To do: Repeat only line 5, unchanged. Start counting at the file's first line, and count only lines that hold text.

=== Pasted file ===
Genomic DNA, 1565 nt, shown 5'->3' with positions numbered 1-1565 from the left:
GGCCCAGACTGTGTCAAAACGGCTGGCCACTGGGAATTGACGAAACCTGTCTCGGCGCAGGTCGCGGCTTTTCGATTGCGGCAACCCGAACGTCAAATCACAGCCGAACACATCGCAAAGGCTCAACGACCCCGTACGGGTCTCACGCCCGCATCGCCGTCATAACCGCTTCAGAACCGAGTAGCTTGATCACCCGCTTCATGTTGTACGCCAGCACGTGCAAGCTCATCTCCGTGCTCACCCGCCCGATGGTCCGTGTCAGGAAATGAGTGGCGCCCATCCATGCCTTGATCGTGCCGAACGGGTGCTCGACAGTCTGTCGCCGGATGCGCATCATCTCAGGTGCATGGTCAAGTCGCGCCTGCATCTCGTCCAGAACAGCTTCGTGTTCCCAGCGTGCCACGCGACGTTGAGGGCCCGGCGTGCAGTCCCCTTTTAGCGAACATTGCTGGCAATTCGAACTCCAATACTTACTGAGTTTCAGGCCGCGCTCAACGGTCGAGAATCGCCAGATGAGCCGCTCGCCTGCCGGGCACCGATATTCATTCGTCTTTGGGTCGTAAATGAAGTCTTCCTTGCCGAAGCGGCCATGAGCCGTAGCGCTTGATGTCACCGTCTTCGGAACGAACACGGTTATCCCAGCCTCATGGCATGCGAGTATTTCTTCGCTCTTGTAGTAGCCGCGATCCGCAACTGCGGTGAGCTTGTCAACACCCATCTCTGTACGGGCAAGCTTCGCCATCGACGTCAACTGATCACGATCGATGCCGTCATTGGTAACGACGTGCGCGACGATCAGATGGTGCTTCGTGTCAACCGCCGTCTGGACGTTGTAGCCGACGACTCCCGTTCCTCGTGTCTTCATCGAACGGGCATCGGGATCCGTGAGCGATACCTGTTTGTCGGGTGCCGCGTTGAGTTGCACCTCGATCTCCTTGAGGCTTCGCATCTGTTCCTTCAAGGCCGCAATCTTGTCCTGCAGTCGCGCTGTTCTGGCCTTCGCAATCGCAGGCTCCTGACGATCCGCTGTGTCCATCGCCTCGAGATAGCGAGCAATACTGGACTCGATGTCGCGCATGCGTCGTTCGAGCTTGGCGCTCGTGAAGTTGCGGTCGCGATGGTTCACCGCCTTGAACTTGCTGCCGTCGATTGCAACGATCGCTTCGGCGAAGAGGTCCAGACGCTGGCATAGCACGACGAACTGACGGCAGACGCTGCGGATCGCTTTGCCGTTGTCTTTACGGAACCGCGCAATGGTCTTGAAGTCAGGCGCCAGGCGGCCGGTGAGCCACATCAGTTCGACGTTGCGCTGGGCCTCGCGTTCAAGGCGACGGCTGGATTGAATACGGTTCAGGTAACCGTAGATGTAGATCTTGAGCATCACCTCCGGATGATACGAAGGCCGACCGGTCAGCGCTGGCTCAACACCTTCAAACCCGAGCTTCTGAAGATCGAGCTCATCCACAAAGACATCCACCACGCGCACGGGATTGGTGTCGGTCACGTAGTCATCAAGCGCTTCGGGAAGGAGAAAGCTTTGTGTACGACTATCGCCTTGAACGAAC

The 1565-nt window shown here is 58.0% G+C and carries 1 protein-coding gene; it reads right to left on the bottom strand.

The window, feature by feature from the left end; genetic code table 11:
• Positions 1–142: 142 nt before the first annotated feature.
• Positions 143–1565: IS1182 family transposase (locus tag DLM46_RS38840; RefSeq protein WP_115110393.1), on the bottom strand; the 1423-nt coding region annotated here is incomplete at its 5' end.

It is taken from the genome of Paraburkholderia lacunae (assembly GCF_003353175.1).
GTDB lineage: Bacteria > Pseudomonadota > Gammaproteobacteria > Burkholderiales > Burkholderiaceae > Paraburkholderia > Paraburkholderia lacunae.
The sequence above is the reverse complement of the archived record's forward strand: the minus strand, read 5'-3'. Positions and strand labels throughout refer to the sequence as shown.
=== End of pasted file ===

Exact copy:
• Positions 1–142: 142 nt before the first annotated feature.